In its early stages, rectal prolapse may be treated with stool softeners, suppositories and other medications. But most people need surgery to repair rectal prolapse.
At Mayo, colorectal surgeons work with other specialists as needed to treat any other pelvic organ prolapse you have. In most cases only one surgery is needed.
The type of surgery you have depends on the extent of the rectal prolapse. Mayo surgeons use these procedures:
In children, rectal prolapse can usually be managed with stool softeners or other medication. If surgery is needed, Mayo Clinic surgeons have special experience in minimally invasive techniques.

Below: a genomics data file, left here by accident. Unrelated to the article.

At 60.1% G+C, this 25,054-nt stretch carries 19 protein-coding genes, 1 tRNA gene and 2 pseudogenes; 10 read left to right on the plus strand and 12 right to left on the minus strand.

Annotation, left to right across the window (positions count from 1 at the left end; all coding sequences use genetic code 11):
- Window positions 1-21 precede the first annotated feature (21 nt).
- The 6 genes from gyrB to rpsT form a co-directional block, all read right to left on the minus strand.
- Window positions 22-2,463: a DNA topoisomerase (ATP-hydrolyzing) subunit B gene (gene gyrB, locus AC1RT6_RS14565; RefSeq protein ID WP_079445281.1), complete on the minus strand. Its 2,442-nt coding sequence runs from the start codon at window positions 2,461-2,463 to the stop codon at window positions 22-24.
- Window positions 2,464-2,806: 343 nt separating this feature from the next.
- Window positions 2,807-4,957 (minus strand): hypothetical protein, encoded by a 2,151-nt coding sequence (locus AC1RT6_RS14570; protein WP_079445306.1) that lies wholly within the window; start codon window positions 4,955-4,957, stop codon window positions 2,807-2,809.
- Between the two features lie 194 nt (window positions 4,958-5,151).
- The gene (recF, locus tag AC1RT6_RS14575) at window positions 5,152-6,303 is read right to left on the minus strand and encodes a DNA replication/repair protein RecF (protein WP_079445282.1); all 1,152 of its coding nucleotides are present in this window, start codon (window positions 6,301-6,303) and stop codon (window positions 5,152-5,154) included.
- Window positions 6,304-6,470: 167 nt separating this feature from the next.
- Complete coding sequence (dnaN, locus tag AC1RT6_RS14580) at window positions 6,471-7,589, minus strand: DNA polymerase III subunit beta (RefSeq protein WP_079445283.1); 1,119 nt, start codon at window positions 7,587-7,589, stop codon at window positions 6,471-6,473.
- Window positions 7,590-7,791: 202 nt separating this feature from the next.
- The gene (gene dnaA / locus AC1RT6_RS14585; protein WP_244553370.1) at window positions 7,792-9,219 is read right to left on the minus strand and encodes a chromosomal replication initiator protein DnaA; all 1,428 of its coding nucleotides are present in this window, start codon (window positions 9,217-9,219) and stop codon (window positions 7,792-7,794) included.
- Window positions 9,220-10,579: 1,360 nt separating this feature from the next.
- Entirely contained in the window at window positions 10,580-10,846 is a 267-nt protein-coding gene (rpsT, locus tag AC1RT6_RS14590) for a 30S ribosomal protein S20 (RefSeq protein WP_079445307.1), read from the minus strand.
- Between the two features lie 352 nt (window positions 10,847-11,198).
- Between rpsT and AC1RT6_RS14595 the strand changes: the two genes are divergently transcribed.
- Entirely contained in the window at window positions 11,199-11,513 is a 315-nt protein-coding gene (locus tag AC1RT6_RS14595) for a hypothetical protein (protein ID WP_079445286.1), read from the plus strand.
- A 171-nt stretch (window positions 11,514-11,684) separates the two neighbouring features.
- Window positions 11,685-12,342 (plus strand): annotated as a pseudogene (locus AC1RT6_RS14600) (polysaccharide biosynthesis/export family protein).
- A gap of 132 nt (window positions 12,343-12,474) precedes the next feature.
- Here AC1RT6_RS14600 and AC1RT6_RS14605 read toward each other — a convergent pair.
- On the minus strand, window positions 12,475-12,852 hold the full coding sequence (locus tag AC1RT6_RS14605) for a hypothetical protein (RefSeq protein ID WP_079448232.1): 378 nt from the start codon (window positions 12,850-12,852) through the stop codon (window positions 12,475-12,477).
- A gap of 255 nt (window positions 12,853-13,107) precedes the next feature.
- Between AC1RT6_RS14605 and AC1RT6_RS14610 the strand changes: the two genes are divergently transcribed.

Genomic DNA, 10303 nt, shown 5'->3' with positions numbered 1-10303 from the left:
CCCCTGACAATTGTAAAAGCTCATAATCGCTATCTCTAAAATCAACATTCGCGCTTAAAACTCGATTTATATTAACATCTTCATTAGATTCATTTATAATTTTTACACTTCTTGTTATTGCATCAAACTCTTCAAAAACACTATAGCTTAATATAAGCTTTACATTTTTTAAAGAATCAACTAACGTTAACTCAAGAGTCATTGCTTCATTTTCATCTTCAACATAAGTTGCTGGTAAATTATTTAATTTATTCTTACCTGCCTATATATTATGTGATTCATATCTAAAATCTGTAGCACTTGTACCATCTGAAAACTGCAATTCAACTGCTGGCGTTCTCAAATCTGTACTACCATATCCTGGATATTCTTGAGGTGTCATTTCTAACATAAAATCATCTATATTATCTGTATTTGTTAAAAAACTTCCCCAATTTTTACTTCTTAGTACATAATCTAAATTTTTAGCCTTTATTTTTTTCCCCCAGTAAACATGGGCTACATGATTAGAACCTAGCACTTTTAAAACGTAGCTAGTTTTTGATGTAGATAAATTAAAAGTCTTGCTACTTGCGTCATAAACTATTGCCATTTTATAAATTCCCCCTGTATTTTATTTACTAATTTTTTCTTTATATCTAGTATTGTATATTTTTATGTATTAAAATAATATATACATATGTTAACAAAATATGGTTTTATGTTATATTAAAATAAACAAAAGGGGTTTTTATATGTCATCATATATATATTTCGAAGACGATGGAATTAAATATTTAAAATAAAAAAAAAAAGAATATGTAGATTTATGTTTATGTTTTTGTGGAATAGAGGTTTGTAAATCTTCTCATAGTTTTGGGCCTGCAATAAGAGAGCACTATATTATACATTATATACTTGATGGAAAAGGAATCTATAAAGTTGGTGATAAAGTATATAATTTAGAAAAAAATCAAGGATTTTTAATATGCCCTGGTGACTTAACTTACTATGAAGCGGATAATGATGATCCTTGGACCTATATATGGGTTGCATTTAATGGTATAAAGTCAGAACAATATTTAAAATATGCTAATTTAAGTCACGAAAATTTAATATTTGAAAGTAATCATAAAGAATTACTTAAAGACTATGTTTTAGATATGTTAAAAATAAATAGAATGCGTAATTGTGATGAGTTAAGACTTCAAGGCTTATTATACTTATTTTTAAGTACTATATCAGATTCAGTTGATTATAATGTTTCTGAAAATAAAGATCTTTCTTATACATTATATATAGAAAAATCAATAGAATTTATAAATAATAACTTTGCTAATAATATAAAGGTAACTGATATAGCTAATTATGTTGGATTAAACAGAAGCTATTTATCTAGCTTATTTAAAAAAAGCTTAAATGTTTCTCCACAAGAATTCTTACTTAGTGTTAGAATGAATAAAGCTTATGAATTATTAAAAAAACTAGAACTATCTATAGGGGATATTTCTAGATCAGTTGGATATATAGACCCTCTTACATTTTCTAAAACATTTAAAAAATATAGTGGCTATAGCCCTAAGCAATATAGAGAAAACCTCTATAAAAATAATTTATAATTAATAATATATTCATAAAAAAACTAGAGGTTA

Children with rectal prolapse should be screened for cystic fibrosis, since rectal prolapse can be a sign of that disease.
Mayo offers intensive outpatient biofeedback therapy. Specially trained physiotherapists teach simple exercises that can increase anal muscle strength. People learn how to strengthen pelvic floor muscles, sense when stool is ready to be evacuated and contract the muscles if evacuation is inconvenient. Biofeedback therapy doesn't eliminate the need for surgery, but it can make surgery more successful by helping to prevent rectal prolapse recurrence.
Insurers vary in their coverage of biofeedback therapy. Check your coverage before scheduling treatment.